According to a recent Kaspersky survey of 4,303 IT workers, 59% of employees in the United Arab Emirates have reported an increased workload since switching to remote working, with 24% describing the increase as significant. 29% did not notice a change in volume, and only 9% noted a decrease in the scope of work due to new working conditions.
In 2020, the digitalization of employee interactions was one of the most accelerated changes. However, at the beginning of lockdown, 82% of managers were concerned that the rapid transfer to telework would lead to a decrease in productivity and 69% of workers claimed that remote work negatively affected their emotional state. As we near the end of the second year of the pandemic, we believe now is a good time to reassess the implications of remote working for those in the IT sector.
Even though the survey reveals that more than a half of employees experienced an increase in workload, 50% of those surveyed do not feel any more exhausted at the end of a remote day. Indeed, 33% reported having more energy working from home, and 17% did not notice a difference between the two formats.
When it comes to emotional stability, the remote format was well-received by employees: 51% report feeling more comfortable working remotely or have not noticed an increase in anxiety due to overtime, while 24% of respondents even felt more comfortable working from home.
But at the same time, the percentage of workers who felt uncomfortable at being distanced from their colleagues was still quite significant, with 50% of respondents saying they felt more tired and 33% reporting they had more anxiety working from home.
One solution that is proving popular among employees is the hybrid working model. This format is highly favored among the workforce, with almost half of employees (37%) switching to hybrid working by mid-2021.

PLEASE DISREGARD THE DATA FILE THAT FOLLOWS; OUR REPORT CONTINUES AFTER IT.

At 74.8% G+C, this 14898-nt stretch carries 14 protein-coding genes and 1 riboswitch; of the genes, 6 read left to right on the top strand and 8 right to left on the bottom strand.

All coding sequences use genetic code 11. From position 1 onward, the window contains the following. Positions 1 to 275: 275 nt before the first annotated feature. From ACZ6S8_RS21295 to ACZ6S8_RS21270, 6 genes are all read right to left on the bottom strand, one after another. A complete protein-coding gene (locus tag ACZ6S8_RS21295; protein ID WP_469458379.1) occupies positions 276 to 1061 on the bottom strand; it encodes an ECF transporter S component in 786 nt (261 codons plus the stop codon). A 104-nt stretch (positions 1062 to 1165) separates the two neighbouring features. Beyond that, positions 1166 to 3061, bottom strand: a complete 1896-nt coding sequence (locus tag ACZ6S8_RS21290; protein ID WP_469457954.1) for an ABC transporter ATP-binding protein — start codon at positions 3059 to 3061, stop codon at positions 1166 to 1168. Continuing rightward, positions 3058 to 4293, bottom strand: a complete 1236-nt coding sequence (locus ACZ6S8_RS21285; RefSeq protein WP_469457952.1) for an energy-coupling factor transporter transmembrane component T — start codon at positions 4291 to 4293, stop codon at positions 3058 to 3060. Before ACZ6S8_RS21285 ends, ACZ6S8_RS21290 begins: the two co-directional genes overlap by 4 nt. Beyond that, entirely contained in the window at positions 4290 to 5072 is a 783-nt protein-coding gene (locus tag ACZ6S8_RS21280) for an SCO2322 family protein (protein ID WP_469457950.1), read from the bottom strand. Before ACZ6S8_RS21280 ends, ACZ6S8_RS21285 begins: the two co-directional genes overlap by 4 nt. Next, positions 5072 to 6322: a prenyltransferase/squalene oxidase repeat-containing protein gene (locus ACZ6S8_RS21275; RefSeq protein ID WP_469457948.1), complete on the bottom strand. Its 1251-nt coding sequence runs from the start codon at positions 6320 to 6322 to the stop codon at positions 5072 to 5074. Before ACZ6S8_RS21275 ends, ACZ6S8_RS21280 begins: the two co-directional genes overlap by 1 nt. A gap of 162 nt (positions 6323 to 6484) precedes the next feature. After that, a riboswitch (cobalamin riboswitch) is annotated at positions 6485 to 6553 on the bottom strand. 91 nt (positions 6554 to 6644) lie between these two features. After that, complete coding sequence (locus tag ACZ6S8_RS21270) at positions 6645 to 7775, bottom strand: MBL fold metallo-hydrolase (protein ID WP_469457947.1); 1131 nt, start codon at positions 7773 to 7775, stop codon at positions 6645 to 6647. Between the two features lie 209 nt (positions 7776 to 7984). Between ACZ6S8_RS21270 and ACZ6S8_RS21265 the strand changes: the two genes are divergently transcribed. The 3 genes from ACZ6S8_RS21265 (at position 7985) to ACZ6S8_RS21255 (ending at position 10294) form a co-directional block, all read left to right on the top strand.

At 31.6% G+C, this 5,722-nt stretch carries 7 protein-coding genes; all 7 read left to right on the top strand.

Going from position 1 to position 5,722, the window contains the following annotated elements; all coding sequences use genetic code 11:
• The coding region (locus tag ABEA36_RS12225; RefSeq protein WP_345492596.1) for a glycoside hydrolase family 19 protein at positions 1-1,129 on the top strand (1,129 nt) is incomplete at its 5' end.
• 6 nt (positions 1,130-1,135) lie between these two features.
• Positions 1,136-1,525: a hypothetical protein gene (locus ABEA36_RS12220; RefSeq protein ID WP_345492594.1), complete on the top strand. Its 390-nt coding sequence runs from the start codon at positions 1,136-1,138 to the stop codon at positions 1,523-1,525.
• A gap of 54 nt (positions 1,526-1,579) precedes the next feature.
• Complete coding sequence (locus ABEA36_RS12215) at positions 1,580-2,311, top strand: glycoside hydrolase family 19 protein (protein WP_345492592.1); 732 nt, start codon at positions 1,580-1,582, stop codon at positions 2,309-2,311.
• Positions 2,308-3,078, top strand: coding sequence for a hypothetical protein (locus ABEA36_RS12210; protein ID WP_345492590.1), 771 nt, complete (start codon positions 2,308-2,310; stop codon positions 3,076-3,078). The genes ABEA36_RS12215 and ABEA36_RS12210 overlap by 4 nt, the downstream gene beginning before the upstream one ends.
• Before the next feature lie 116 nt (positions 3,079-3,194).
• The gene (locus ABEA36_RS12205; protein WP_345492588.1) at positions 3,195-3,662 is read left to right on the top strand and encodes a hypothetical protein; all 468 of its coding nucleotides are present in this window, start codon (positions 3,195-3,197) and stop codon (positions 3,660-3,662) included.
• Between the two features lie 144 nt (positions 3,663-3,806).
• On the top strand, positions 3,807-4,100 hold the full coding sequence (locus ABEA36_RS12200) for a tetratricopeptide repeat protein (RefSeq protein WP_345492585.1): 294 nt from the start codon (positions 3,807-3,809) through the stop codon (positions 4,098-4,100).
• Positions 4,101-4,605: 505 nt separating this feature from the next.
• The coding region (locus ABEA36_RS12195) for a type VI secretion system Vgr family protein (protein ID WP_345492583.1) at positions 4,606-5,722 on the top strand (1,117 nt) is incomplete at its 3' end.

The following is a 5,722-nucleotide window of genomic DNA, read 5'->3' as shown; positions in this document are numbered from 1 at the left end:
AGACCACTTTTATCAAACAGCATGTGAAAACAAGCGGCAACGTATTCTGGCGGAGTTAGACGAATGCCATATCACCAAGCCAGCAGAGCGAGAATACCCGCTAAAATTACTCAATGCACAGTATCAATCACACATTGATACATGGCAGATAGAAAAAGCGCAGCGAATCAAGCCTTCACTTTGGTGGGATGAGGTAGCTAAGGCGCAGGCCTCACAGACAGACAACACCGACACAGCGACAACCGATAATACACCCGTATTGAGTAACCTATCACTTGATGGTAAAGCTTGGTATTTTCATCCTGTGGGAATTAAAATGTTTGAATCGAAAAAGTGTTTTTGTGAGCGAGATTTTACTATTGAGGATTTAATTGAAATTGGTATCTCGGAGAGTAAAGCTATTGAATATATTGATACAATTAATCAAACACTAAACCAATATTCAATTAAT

Another welcome solution is to implement corporate wellbeing practices. The good news is that many businesses are rising to the challenge to seek ways to help manage potential burnout. Indeed, 93% of firms are investing in training courses to improve core skills, such as management and timekeeping (43%). Companies are also offering perks, such as additional paid time off or annual leave (45%), and providing online wellbeing consultations and courses (36%). However, the report indicates there is still work to be done to mitigate the increased burden of work among remote workers. Only 68% of firms have undertaken at least one practical measure, such as automation of security operations or hiring additional staff to tackle employee burnout.
“Today, the wellbeing of employees is the focus of many organizations. Unfortunately, there is no ‘one size fits all solution’ when it comes to developing a wellbeing program as its success depends on the needs of all employees. Such programs can include psychological help and mindfulness practices, fitness programs, and legal and financial consultation services to help employees cope with negative life situations. It is, however, crucial to create a culture that makes it comfortable for employees to talk about their emotional state or problems with their managers or HR business partners,” comments Marina Alekseeva, Chief Human Resources Officer at Kaspersky. “At Kaspersky, we are proud to have built such a culture. Last year we introduced pulse surveys to assess how our employees feel and how we can help them. We have also implemented various wellness, fitness and psychological support services and created a dedicated platform for digital relaxation: Cyber Spa helps both our employees and external audiences relax and take breaks during their busy days,”
The full report and more advice on employee wellbeing are available via the link.